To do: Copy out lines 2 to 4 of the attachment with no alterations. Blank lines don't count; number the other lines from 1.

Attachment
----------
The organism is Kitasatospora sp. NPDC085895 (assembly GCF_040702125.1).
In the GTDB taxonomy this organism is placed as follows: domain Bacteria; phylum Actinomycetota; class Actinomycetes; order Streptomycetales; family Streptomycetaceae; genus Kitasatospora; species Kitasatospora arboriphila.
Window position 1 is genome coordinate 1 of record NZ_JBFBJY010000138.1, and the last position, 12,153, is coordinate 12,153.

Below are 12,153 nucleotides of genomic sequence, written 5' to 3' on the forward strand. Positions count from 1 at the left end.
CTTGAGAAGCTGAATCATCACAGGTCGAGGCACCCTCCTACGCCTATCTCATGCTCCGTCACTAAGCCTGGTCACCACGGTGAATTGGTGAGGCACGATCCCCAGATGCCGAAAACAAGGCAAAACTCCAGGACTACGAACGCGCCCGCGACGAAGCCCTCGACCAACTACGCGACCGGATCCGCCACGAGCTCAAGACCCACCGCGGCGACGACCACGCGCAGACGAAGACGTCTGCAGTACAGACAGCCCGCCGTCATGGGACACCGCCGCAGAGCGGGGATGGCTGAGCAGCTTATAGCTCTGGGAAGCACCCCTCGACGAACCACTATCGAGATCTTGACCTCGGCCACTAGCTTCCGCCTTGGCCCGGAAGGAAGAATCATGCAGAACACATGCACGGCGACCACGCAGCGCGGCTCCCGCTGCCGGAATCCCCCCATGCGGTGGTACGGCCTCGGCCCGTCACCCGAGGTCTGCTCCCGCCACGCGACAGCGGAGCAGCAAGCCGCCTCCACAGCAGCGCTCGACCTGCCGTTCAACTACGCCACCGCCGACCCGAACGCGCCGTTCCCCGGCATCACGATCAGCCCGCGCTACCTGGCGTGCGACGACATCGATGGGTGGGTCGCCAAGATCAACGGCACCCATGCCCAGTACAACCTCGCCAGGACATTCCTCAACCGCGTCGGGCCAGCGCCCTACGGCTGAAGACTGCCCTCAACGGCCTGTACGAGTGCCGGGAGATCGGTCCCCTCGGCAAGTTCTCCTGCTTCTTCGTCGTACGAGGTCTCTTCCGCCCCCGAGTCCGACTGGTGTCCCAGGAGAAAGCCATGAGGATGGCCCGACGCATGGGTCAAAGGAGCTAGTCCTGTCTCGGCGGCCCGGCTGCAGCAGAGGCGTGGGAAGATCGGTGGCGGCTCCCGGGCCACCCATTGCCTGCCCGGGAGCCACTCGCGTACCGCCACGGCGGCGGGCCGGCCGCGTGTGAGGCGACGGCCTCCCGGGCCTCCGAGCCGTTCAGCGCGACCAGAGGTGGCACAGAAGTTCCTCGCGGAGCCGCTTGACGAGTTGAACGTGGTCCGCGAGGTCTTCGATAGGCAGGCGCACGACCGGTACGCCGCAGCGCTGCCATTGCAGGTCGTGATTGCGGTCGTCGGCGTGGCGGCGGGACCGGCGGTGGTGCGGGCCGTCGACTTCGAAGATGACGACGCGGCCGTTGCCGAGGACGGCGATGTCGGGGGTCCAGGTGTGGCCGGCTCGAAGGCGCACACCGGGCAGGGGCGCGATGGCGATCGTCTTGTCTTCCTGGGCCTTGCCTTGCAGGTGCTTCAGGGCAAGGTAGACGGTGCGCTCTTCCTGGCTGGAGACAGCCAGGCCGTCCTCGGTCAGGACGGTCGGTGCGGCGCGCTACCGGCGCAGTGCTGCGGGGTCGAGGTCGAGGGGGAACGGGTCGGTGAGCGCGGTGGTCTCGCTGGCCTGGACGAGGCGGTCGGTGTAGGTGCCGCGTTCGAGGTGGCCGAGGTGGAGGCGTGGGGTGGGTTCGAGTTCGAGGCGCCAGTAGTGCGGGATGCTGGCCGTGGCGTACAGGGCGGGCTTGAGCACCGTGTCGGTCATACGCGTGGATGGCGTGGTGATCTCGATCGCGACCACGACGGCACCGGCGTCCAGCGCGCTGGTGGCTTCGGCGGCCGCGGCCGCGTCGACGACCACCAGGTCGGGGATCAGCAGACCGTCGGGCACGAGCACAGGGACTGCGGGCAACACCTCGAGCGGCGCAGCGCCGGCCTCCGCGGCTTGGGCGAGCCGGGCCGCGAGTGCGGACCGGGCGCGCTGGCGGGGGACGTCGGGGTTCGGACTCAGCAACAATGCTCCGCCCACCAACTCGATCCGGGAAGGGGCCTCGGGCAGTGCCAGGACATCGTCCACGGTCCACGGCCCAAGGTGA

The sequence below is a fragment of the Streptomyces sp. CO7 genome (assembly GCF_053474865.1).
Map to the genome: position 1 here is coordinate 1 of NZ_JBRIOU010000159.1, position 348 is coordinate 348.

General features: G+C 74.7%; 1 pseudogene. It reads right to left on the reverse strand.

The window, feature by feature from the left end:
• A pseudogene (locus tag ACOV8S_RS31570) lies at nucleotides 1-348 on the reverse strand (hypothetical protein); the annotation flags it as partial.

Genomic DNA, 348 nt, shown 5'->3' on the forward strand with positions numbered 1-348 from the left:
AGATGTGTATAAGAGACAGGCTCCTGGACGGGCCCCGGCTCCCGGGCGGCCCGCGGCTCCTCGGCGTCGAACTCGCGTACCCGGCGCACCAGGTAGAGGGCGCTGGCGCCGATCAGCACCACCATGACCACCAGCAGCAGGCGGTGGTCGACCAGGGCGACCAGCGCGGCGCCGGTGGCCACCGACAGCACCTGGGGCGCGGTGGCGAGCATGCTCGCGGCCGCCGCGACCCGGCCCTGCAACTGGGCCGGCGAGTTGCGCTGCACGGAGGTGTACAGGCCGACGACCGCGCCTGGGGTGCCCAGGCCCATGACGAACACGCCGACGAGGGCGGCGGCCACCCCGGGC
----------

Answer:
In the GTDB taxonomy this organism is placed as follows: domain Bacteria; phylum Actinomycetota; class Actinomycetes; order Streptomycetales; family Streptomycetaceae; genus Kitasatospora; species Kitasatospora arboriphila.
Window position 1 is genome coordinate 1 of record NZ_JBFBJY010000138.1, and the last position, 12,153, is coordinate 12,153.

Below are 12,153 nucleotides of genomic sequence, written 5' to 3' on the forward strand. Positions count from 1 at the left end.